Right. So at the highest level, having definition for what the website will look like, what it will do, how it's laid out, how many pages it will be-- this is how you ensure that your customer is happy, they get what they thought they were going to get, and they come back and buy more things from you. That's pretty well documented.

So if you're new to the world of defining website requirements before the coding starts, you should reflect on that. And you're probably watching this video because you've already realized that without that, you end up with unhappy customers who fire you. Maybe you've been fired. Maybe you've got an unhappy customer right now.

So if you buy into this idea, Chad, that OK, yes, I need to learn more about website requirements-- I maybe need some help in understanding how to define them. Let's start talking about that. Is build me a website with five pages-- home, about, services, a blog-- is that a good requirement? Is that all I need?

No, no. I mean, I think that's exactly we're saying here is that each one of those pages is going to have an image, and it's going to have text, and it may have other requirements that you want to capture. So what we've done that's maybe different than some processes people use where you put the five pages up, and then you get into an eternal back and forth-- and I have friends that are in the website design business, and I routinely hear them saying that it takes them six or seven months to get a website done. And I always sort of laugh at that, because it just seems so efficient to spend that much time going back and forth.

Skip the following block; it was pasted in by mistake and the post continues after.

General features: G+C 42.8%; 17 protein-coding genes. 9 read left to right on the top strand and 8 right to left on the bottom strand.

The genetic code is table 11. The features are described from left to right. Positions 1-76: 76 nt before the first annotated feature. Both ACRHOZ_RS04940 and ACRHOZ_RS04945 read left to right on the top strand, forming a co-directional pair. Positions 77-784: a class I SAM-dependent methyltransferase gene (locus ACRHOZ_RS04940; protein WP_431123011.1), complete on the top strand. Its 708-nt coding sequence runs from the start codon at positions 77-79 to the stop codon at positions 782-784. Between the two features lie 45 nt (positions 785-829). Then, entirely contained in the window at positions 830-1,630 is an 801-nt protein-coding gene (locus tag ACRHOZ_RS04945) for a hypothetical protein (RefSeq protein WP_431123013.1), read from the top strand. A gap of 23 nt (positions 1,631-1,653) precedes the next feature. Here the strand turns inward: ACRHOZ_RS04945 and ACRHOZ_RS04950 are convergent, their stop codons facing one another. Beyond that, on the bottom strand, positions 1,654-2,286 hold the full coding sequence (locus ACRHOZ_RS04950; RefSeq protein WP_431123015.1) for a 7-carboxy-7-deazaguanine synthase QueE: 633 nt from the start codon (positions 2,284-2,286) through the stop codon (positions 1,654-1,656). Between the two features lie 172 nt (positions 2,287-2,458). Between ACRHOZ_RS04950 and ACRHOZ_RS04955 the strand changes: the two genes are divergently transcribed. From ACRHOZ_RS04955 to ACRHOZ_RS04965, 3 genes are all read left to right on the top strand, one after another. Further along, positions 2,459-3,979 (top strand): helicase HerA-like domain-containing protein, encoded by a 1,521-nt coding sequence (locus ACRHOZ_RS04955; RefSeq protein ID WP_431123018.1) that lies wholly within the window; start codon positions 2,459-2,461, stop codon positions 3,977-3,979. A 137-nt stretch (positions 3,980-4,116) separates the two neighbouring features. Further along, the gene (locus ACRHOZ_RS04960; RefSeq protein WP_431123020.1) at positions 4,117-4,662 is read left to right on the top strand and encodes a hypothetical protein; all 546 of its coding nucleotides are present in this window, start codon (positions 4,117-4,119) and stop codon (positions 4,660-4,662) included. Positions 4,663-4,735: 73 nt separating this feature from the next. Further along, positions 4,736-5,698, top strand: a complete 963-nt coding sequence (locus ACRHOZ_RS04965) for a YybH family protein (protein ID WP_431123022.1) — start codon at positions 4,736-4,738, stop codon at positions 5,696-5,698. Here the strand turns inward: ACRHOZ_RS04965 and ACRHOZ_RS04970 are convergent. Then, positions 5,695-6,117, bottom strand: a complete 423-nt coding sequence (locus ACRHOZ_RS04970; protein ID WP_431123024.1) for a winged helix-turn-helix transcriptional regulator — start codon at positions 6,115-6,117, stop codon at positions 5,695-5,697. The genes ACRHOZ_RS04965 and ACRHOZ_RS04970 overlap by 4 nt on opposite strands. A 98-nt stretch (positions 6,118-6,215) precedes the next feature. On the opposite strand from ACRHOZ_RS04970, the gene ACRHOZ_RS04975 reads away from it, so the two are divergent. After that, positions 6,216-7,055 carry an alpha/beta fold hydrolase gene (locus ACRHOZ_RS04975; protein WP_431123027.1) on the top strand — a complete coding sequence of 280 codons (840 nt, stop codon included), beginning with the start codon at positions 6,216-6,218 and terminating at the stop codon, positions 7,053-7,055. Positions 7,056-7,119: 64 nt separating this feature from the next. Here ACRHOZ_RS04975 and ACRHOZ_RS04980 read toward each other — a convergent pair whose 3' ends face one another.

So what we've done is said, look, we're not going to start developing the website until we have all the requirements. So we've built a PRQ process, which stands for Project Requirements Questionnaire, and that is where we gather all the requirements for your website-- the exact text, or if you want us to write the text, at least giving us direction on what text you want written. It's a website requirements document. It should provide enough information that we can then predictably and reliably, after you say I'm done with these requirements, go build the website for you in, again, a very short period of time.

Right. And we've really borrowed this concept directly from other industries such as construction or home building. Picture someone starting to build a house when you haven't fully defined everything you want that house to be. They wouldn't do it, right?